alexa Reliability and validity of the Trauma Symptom Inventory with veterans evaluated for posttraumatic stress disorder.


Journal of Addiction Research & Therapy

Author(s): Snyder JJ, Elhai JD, North TC, Heaney CJ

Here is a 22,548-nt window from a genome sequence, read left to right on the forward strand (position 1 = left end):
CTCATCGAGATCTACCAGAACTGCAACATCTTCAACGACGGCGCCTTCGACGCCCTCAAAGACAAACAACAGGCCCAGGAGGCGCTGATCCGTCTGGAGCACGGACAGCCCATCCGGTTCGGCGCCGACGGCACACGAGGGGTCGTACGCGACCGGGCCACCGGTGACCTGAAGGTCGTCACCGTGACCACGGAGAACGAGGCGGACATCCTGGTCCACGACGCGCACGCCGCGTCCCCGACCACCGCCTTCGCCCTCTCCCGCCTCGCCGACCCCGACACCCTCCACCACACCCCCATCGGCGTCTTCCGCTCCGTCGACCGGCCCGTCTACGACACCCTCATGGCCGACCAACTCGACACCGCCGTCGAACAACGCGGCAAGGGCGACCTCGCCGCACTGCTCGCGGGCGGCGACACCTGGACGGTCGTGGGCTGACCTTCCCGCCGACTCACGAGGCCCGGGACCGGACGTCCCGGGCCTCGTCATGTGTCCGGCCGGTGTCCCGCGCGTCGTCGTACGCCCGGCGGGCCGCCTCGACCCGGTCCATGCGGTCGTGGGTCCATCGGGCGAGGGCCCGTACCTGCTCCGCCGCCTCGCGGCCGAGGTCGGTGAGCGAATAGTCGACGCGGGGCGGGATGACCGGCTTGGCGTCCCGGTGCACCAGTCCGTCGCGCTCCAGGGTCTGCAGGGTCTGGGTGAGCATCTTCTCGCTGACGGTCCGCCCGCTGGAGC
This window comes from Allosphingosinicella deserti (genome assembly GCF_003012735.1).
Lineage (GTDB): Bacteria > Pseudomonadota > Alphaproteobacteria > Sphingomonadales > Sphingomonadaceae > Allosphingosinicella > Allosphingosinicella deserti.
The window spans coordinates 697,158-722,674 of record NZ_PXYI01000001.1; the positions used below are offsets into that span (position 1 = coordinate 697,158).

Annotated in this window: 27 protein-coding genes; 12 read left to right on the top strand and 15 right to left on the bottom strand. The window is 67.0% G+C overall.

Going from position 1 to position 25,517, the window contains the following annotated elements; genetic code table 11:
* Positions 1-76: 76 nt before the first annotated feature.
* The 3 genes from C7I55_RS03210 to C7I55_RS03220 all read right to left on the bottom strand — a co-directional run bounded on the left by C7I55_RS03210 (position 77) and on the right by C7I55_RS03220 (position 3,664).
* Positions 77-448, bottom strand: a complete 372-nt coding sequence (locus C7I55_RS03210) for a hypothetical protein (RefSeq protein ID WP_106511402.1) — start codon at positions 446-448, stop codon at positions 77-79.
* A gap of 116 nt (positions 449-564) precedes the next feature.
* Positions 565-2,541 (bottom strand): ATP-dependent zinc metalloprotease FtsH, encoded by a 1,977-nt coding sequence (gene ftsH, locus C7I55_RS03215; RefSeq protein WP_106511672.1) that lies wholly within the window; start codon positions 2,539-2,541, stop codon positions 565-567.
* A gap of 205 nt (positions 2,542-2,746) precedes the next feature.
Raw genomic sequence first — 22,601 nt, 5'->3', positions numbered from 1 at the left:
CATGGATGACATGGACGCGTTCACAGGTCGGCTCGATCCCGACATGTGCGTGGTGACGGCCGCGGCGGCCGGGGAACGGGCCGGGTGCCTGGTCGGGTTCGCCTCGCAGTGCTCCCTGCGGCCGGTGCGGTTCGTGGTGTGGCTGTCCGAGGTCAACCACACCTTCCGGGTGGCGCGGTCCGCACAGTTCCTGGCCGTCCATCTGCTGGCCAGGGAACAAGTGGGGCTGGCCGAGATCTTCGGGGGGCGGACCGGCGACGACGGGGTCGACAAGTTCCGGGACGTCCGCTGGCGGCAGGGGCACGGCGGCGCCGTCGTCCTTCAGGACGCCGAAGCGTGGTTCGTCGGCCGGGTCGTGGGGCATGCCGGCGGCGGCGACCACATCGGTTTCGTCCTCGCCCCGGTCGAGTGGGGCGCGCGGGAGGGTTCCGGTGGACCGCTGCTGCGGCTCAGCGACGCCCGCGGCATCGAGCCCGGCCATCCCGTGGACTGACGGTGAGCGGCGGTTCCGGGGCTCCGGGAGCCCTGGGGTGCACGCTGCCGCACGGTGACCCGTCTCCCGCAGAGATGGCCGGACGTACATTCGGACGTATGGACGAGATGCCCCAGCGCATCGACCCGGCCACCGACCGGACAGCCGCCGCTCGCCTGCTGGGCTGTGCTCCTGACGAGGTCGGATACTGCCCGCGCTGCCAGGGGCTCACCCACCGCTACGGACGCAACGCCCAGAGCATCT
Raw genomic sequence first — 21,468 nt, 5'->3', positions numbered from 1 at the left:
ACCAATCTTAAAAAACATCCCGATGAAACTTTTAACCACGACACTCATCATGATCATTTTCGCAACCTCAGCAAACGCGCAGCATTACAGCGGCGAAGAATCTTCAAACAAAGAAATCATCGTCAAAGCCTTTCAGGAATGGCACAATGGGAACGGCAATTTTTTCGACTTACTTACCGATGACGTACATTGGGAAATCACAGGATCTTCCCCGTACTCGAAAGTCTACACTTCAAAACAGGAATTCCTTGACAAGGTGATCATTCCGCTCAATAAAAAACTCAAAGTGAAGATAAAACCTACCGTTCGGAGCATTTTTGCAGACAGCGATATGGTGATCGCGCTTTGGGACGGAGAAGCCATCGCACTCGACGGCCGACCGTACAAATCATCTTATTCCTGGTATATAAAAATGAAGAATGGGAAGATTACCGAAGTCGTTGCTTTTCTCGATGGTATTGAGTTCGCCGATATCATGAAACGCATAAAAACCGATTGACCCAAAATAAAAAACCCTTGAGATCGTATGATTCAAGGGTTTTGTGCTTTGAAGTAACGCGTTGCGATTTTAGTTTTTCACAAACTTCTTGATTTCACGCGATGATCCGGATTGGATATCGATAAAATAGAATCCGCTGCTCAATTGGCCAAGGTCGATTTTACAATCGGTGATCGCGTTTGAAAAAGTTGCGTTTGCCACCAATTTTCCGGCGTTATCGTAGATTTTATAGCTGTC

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Abstract The Trauma Symptom Inventory (TSI) is one of the most widely used instruments in the assessment of PTSD related symptoms [Elhai, J.D., Gray, M.J., Kashdan, T.B., Franklin, L.C., 2005a. Which instruments are most commonly used to assess traumatic event exposure and posttraumatic effects? A survey of traumatic stress professionals. Journal of Traumatic Stress 18, 541-545]. In spite of the fact that the TSI has demonstrated adequate psychometric qualities in past studies [Briere, J., 1995. Trauma Symptom Inventory professional manual. Psychological Assessment Resources, Psychological Assessment Resources; Briere, J., Elliott, D.M., Harris, K., Cotman, A., 1995. Trauma Symptom Inventory: Psychometrics and association with childhood and adult victimization in clinical samples. Journal of Interpersonal Violence 10, 387-401; McDevitt-Murphy, M.E., Weathers, F.W., Adkins, J.W., 2005. The use of the trauma symptom inventory in the assessment of PTSD symptoms. Journal of Traumatic Stress 18, 63-67] the measure's psychometrics have only as of yet been examined among civilians. We examined the TSI's psychometric properties using archival data from 221 treatment-seeking veterans evaluated for military-related posttraumatic stress disorder (PTSD) symptoms. Results demonstrated adequate internal consistency for the TSI's clinical scales (alphas ranging from 0.73 to 0.91). Convergent validity was established for clinical scales tapping PTSD's re-experiencing, avoidance and hyperarousal symptoms, and depression and irritability, against other similar measures. Structural validity was also supported in confirmatory factor analyses, with a three-factor model, and a similar model merging two of these three factors, best fitting the observed data. This article was published in Psychiatry Res and referenced in Journal of Addiction Research & Therapy

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